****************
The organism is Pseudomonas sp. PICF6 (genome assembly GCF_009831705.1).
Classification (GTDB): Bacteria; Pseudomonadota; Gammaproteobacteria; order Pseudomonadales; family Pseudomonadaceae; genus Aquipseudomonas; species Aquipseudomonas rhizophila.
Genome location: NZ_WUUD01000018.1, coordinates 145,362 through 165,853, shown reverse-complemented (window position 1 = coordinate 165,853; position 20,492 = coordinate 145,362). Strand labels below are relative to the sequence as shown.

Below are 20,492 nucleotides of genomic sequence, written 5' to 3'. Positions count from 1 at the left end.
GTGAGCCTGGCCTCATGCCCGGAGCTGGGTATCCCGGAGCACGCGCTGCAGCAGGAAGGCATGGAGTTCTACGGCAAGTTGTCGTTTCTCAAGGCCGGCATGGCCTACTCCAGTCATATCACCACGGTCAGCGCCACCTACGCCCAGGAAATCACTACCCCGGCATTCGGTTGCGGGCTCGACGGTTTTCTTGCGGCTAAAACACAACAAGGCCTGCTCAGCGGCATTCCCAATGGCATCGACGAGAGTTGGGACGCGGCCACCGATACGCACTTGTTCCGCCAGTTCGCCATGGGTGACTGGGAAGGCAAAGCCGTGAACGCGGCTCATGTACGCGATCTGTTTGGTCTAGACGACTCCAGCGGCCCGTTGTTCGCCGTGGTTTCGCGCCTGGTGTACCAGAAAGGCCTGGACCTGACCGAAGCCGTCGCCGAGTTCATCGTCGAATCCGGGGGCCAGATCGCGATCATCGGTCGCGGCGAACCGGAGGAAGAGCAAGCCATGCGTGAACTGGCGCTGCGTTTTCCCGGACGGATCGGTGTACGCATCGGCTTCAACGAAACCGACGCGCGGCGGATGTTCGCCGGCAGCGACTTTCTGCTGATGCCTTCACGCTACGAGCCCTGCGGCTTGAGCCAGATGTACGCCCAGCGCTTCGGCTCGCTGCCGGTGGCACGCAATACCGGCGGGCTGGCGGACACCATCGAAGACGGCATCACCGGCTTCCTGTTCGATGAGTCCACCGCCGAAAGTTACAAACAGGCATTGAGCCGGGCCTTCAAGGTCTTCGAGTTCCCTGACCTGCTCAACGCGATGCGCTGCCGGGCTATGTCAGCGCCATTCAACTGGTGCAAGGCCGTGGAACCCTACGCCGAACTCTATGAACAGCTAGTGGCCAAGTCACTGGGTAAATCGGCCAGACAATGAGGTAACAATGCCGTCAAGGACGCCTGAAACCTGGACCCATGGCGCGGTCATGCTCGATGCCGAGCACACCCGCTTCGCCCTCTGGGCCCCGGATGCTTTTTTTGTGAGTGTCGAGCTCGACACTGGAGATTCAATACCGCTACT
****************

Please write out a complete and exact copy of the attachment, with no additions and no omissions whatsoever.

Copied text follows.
The organism is Pseudomonas sp. PICF6 (genome assembly GCF_009831705.1).
Classification (GTDB): Bacteria; Pseudomonadota; Gammaproteobacteria; order Pseudomonadales; family Pseudomonadaceae; genus Aquipseudomonas; species Aquipseudomonas rhizophila.
Genome location: NZ_WUUD01000018.1, coordinates 145,362 through 165,853, shown reverse-complemented (window position 1 = coordinate 165,853; position 20,492 = coordinate 145,362). Strand labels below are relative to the sequence as shown.

Below are 20,492 nucleotides of genomic sequence, written 5' to 3'. Positions count from 1 at the left end.
GTGAGCCTGGCCTCATGCCCGGAGCTGGGTATCCCGGAGCACGCGCTGCAGCAGGAAGGCATGGAGTTCTACGGCAAGTTGTCGTTTCTCAAGGCCGGCATGGCCTACTCCAGTCATATCACCACGGTCAGCGCCACCTACGCCCAGGAAATCACTACCCCGGCATTCGGTTGCGGGCTCGACGGTTTTCTTGCGGCTAAAACACAACAAGGCCTGCTCAGCGGCATTCCCAATGGCATCGACGAGAGTTGGGACGCGGCCACCGATACGCACTTGTTCCGCCAGTTCGCCATGGGTGACTGGGAAGGCAAAGCCGTGAACGCGGCTCATGTACGCGATCTGTTTGGTCTAGACGACTCCAGCGGCCCGTTGTTCGCCGTGGTTTCGCGCCTGGTGTACCAGAAAGGCCTGGACCTGACCGAAGCCGTCGCCGAGTTCATCGTCGAATCCGGGGGCCAGATCGCGATCATCGGTCGCGGCGAACCGGAGGAAGAGCAAGCCATGCGTGAACTGGCGCTGCGTTTTCCCGGACGGATCGGTGTACGCATCGGCTTCAACGAAACCGACGCGCGGCGGATGTTCGCCGGCAGCGACTTTCTGCTGATGCCTTCACGCTACGAGCCCTGCGGCTTGAGCCAGATGTACGCCCAGCGCTTCGGCTCGCTGCCGGTGGCACGCAATACCGGCGGGCTGGCGGACACCATCGAAGACGGCATCACCGGCTTCCTGTTCGATGAGTCCACCGCCGAAAGTTACAAACAGGCATTGAGCCGGGCCTTCAAGGTCTTCGAGTTCCCTGACCTGCTCAACGCGATGCGCTGCCGGGCTATGTCAGCGCCATTCAACTGGTGCAAGGCCGTGGAACCCTACGCCGAACTCTATGAACAGCTAGTGGCCAAGTCACTGGGTAAATCGGCCAGACAATGAGGTAACAATGCCGTCAAGGACGCCTGAAACCTGGACCCATGGCGCGGTCATGCTCGATGCCGAGCACACCCGCTTCGCCCTCTGGGCCCCGGATGCTTTTTTTGTGAGTGTCGAGCTCGACACTGGAGATTCAATACCGCTACT